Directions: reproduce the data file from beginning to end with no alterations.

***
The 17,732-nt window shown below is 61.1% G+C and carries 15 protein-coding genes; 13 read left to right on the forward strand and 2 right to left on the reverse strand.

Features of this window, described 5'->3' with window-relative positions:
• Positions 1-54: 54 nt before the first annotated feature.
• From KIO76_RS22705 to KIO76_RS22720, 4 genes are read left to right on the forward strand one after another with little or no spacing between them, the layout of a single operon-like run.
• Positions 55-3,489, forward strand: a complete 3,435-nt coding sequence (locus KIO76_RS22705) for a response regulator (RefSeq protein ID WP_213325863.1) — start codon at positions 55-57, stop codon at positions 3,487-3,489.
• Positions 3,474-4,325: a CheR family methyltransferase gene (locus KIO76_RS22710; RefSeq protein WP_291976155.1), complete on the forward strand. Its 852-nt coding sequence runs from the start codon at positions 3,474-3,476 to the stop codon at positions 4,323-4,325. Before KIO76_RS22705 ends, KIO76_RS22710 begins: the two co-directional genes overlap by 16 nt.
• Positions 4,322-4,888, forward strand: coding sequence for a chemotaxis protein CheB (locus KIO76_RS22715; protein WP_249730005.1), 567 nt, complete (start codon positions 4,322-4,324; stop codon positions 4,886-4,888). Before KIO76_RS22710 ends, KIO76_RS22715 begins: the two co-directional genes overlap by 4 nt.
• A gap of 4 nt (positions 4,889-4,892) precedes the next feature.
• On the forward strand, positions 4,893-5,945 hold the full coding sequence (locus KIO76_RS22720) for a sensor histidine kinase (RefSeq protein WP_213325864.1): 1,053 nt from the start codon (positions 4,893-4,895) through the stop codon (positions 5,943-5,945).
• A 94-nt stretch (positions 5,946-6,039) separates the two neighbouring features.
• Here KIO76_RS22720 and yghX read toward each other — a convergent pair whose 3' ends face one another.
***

The 17,732-nt window shown below is 61.1% G+C and carries 15 protein-coding genes; 13 read left to right on the forward strand and 2 right to left on the reverse strand.

Features of this window, described 5'->3' with window-relative positions:
• Positions 1-54: 54 nt before the first annotated feature.
• From KIO76_RS22705 to KIO76_RS22720, 4 genes are read left to right on the forward strand one after another with little or no spacing between them, the layout of a single operon-like run.
• Positions 55-3,489, forward strand: a complete 3,435-nt coding sequence (locus KIO76_RS22705) for a response regulator (RefSeq protein ID WP_213325863.1) — start codon at positions 55-57, stop codon at positions 3,487-3,489.
• Positions 3,474-4,325: a CheR family methyltransferase gene (locus KIO76_RS22710; RefSeq protein WP_291976155.1), complete on the forward strand. Its 852-nt coding sequence runs from the start codon at positions 3,474-3,476 to the stop codon at positions 4,323-4,325. Before KIO76_RS22705 ends, KIO76_RS22710 begins: the two co-directional genes overlap by 16 nt.
• Positions 4,322-4,888, forward strand: coding sequence for a chemotaxis protein CheB (locus KIO76_RS22715; protein WP_249730005.1), 567 nt, complete (start codon positions 4,322-4,324; stop codon positions 4,886-4,888). Before KIO76_RS22710 ends, KIO76_RS22715 begins: the two co-directional genes overlap by 4 nt.
• A gap of 4 nt (positions 4,889-4,892) precedes the next feature.
• On the forward strand, positions 4,893-5,945 hold the full coding sequence (locus KIO76_RS22720) for a sensor histidine kinase (RefSeq protein WP_213325864.1): 1,053 nt from the start codon (positions 4,893-4,895) through the stop codon (positions 5,943-5,945).
• A 94-nt stretch (positions 5,946-6,039) separates the two neighbouring features.
• Here KIO76_RS22720 and yghX read toward each other — a convergent pair whose 3' ends face one another.